1 August 2023 - 11:51
World Breastfeeding Week

Nurturing a bond like no other, this natural act of love provides nourishment, protection, and comfort, fostering the health and well-being of both mother and child.

Iran (IMNA) - Even though it didn’t finally become legal to breastfeed in public in all 50 states until 2018, the practice of a mother breastfeeding her baby is a natural and healthy choice. Thankfully, the attitude toward breastfeeding shame is changing in today’s world as more and more women become educated about the health benefits for their babies and for themselves as well.

World Breastfeeding Week is here to raise awareness for and educate people in support of breastfeeding to promote healthier children, happier families and a better world!

History of World Breastfeeding Week

Of course, breastfeeding itself can be traced all the way throughout human history as it was the way mothers have been feeding their children for thousands of years! Compared to this, World Breastfeeding Week might seem like a new event, but it’s actually more than 30 years old. This event got its start in 1992 when it was founded by the World Alliance for Breastfeeding Action (WABA).

Since its beginnings, World Breastfeeding Week has grown in popularity and scope, having been celebrated in more than 120 countries all over the globe. In addition, the week comes under the support of the World Health Organization (WHO) and UNICEF (United Nations International Children’s Emergency Fund), as well as a wide range of partner organizations.

The purpose of World Breastfeeding Week is to promote and encourage the health benefits of exclusive breastfeeding for the first six months of life. In the United States, around 80% of newborns start out breastfeeding, but some of them are influenced by difficulties and the feeding tapers off. And Sweden has one of the highest rates of breastfeeding – at 98%!

Worldwide, less than 50% of babies are given exclusively breast milk until they are six months old, which is the reason that World Breastfeeding Week exists: to raise awareness for the array of benefits it provides to women and children.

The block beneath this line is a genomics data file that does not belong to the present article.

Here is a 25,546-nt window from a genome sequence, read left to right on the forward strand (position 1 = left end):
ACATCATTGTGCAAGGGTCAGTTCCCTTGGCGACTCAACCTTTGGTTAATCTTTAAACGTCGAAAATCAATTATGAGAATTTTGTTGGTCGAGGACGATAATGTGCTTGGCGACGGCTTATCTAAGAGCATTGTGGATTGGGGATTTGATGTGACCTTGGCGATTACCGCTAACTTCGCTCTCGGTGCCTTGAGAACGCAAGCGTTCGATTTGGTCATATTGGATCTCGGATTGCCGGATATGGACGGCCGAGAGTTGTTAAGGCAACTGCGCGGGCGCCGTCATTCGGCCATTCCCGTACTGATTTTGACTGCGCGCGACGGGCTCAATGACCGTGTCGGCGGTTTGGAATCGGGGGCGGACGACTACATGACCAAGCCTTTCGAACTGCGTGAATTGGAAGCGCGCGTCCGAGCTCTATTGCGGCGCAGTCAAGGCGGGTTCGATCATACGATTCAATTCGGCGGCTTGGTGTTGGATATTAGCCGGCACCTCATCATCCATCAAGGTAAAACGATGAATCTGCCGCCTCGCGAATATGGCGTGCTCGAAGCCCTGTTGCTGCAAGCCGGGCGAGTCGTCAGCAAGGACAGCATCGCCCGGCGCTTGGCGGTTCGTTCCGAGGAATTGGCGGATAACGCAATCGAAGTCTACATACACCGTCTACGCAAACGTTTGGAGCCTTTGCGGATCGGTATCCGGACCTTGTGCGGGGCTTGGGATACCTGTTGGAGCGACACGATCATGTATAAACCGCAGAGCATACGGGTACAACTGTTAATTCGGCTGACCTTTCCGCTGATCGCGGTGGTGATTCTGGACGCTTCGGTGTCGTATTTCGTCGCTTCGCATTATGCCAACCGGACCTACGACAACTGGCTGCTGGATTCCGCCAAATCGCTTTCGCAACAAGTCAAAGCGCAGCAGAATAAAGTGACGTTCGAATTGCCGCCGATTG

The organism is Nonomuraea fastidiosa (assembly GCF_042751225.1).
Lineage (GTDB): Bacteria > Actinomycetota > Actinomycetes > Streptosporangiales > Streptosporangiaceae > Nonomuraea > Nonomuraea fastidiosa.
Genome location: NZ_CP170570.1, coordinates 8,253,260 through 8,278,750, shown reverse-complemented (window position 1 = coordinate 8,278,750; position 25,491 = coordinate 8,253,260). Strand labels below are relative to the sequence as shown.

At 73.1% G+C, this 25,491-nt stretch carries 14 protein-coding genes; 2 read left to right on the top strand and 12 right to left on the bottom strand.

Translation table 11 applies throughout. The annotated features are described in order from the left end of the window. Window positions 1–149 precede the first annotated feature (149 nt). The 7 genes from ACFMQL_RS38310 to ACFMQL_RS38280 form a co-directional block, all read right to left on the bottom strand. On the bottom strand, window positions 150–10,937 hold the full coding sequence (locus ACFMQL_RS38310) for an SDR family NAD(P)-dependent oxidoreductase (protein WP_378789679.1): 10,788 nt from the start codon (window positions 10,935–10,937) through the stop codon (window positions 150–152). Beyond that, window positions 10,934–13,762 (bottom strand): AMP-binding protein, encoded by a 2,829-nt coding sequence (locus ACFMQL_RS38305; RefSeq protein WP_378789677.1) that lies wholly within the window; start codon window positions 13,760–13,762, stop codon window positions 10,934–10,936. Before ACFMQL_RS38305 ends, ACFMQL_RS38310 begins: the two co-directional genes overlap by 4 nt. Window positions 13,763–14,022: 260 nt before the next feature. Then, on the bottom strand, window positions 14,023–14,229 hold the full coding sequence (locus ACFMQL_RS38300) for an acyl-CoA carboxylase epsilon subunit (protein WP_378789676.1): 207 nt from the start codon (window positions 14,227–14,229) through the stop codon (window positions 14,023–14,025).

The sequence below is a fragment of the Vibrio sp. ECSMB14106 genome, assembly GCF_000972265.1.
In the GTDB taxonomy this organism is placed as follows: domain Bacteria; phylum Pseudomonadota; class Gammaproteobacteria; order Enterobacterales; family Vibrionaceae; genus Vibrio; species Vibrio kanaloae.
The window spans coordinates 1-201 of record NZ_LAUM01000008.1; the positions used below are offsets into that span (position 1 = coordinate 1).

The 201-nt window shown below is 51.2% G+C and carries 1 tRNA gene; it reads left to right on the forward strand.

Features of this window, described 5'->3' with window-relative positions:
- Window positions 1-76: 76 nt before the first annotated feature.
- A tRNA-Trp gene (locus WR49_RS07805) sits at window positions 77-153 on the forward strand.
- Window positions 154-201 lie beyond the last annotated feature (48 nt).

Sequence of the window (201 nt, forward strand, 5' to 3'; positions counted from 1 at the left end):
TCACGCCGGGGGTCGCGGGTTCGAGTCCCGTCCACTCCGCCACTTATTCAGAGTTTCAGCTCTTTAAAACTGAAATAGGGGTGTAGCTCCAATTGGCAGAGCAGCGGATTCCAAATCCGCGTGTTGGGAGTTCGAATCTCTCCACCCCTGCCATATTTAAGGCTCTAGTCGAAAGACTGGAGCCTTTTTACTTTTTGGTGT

Along a similar vein, those moms who breastfeed, and their partners or family members who support them, may also be interested in celebrating World Breast Pumping Day that takes place in late January.

How to Celebrate World Breastfeeding Week

Those who are interested in learning more or are considering ways that they can be in support of World Breastfeeding Week might want to look into some of these plans and activities for the event:

Learn About Benefits of Breastfeeding for Baby

Those who are pregnant and making a decision about breastfeeding, or seek to support someone who is, can learn about the myriad of ways that breastfeeding is healthier than formula feeding, both for the baby and for the mother. Check with a medical professional, do some online research and also check out some of these benefits to get started:

  • Breast milk is a substance that contains living stem cells, which go on to foster development in a baby’s brain, heart, bones and other organs.

  • The first “milk”, called colostrum, contains specific proteins that coat the baby’s intestinal tract to help her protect it from harmful bacteria and germs from the very beginning.

  • Breast milk contains antibodies and white blood cells from the mother that protect a baby from all sorts of short and long term diseases.

  • Breast milk that is consumed by a baby in the later parts of the day contains additional amounts of serotonin, a hormone that helps a baby to sleep. Genius!

Consider Breastfeeding Benefits for Mothers

Pregnant mothers who are interested in learning more about the personal benefits of breastfeeding for their own bodies should talk to their doctor and may also consider some of these facts:

  • Breastfeeding can burn from 500-600 calories per day, which helps moms who just had a baby take off some of the additional weight they may have gained during pregnancy.
  • When a woman is breastfeeding, her brain releases calming chemicals such as oxytocin and prolactin, which help her to reduce stress and anxiety while bonding with her baby.
  • Mothers who breastfeed are at a lower risk of developing certain health conditions, including breast cancer, ovarian cancer, stroke, heart disease, diabetes and postpartum depression.

Support a Breastfeeding Mom

Families who choose to breastfeed their children often find it to be a convenient and healthy choice, but sometimes it is more difficult than expected. Friends and family members of a mom who is struggling to breastfeed can help by being encouraging and supportive, helping a new mom in whatever ways they can.

Offering to do things like holding the baby when mom is taking a shower, cutting her food so she can eat while she is feeding the baby, and looking after the older children so she can rest are all helpful activities. Plus, it might be useful to offer to help her find professional resources if she needs support with lactation issues such as sore nipples, low milk supply, plugged ducts or infection.

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